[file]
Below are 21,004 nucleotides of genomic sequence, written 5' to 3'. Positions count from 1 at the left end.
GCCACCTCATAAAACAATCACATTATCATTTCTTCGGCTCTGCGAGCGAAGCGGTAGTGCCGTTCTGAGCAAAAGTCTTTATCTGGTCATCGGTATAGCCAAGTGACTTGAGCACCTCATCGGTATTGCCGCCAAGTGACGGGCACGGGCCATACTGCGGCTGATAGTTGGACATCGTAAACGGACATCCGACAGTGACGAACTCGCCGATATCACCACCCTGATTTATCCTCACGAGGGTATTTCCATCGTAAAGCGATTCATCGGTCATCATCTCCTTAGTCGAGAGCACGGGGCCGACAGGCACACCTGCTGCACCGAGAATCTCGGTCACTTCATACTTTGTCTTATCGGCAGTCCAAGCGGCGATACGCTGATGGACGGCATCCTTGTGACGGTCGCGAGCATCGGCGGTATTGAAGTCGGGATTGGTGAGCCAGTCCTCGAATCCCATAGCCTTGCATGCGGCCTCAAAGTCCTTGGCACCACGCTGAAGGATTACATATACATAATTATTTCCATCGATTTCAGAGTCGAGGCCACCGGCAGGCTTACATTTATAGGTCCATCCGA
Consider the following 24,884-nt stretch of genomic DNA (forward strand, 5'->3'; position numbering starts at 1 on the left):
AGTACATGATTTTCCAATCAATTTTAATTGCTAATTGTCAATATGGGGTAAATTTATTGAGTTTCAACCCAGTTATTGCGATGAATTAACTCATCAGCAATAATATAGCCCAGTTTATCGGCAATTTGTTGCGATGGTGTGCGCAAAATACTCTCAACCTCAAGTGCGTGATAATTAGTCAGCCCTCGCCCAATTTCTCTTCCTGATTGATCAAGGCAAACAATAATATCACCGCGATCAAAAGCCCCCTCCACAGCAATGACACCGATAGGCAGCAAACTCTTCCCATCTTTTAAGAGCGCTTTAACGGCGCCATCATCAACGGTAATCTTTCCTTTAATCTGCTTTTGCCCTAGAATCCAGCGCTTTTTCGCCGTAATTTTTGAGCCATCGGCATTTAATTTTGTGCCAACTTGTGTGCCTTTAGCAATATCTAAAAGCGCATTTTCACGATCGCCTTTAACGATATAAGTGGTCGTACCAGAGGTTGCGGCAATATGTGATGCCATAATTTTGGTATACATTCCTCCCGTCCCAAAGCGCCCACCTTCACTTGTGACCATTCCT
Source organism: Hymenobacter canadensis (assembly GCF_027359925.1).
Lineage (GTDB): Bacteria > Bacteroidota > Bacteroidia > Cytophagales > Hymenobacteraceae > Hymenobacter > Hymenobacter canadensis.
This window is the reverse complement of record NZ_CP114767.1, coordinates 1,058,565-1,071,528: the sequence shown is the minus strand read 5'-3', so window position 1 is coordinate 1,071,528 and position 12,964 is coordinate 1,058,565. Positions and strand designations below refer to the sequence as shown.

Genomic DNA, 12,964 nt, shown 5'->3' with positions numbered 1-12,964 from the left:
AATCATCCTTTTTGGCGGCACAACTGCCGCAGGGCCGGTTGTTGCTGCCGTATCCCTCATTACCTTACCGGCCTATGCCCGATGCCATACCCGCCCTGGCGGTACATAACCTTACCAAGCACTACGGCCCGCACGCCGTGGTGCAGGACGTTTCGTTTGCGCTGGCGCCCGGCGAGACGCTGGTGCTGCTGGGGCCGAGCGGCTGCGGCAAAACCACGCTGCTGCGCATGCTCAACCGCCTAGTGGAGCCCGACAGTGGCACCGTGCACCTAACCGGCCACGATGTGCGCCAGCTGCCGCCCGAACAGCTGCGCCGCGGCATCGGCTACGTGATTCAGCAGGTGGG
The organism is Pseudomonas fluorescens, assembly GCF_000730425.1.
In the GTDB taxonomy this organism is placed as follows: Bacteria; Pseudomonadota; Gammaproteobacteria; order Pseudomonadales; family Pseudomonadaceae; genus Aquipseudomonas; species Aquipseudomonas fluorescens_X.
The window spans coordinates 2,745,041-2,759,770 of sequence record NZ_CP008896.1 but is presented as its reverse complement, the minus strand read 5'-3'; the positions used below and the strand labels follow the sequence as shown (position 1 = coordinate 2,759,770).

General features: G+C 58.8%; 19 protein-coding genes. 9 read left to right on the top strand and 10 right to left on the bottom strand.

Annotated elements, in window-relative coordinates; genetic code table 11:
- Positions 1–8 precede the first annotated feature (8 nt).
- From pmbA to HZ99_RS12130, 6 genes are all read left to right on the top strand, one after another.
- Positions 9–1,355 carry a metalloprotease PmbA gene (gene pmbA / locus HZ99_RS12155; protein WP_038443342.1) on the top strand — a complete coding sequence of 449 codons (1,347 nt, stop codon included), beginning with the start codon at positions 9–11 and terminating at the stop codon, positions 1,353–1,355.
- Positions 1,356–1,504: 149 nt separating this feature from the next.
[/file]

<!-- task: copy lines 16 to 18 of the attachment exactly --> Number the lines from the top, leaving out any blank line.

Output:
- From pmbA to HZ99_RS12130, 6 genes are all read left to right on the top strand, one after another.
- Positions 9–1,355 carry a metalloprotease PmbA gene (gene pmbA / locus HZ99_RS12155; protein WP_038443342.1) on the top strand — a complete coding sequence of 449 codons (1,347 nt, stop codon included), beginning with the start codon at positions 9–11 and terminating at the stop codon, positions 1,353–1,355.
- Positions 1,356–1,504: 149 nt separating this feature from the next.